Police tech under scrutiny following Chicago shooting
On March 29 at 2:36 a.m., police in Chicago were notified by a system called ShotSpotter that eight gun shots had been fired in the Little Village neighborhood.
Officers quickly arrived at the scene, and within five minutes of the initial alert one of them shot and killed 13-year-old Adam Toledo.
Critics of police tactics are hopeful that last week’s release of the body camera video will bring high-profile scrutiny of the technology that brought cops to Toledo, and of predictive policing more broadly.
“People are just now becoming aware of and paying attention to [ShotSpotter],” said Freddy Martinez, a policy analyst at Open the Government who studies police surveillance. “It’s kind of like a watershed moment.”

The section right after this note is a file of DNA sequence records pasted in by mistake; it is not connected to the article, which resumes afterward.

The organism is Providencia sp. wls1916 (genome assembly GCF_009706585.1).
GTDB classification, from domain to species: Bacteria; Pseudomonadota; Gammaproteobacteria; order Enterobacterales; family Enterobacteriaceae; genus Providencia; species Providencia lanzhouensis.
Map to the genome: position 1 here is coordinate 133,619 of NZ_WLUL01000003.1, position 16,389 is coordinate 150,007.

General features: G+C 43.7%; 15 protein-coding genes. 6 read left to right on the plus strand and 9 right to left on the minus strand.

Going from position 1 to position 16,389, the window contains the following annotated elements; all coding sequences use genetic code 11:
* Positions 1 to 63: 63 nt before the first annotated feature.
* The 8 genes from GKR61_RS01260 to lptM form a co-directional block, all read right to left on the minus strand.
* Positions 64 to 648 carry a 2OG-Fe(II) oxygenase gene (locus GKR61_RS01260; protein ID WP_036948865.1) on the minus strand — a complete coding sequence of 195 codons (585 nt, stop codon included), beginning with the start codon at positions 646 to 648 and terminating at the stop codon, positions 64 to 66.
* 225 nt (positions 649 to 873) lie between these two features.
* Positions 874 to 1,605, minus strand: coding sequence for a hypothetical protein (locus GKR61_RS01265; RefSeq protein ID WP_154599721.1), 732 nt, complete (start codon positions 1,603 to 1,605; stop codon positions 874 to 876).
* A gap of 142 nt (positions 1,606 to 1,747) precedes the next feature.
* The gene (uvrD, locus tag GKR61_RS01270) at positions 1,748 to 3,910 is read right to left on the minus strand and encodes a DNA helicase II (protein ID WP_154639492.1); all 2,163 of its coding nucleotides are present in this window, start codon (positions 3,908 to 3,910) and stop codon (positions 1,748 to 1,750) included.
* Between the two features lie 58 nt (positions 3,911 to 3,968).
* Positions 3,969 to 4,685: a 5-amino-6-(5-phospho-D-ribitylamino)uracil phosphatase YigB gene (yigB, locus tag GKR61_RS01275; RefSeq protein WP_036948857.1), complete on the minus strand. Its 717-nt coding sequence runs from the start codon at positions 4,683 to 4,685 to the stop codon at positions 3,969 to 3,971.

ShotSpotter is an acoustic gunshot detection system that uses a series of microphones and sensors. The sounds are fed through a verification process that involves both artificial intelligence and human review and takes less than 60 seconds, according to the manufacturer.
The company, which launched in 1996, works with police departments in more than 110 U.S. cities and a handful of police forces overseas.
Sam Klepper, vice president of marketing and product strategy at ShotSpotter, told The Hill that the technology is “designed to get police to a precise location very rapidly to aid victims, collect evidence and in some cases catch the perpetrator who is still at the crime scene.”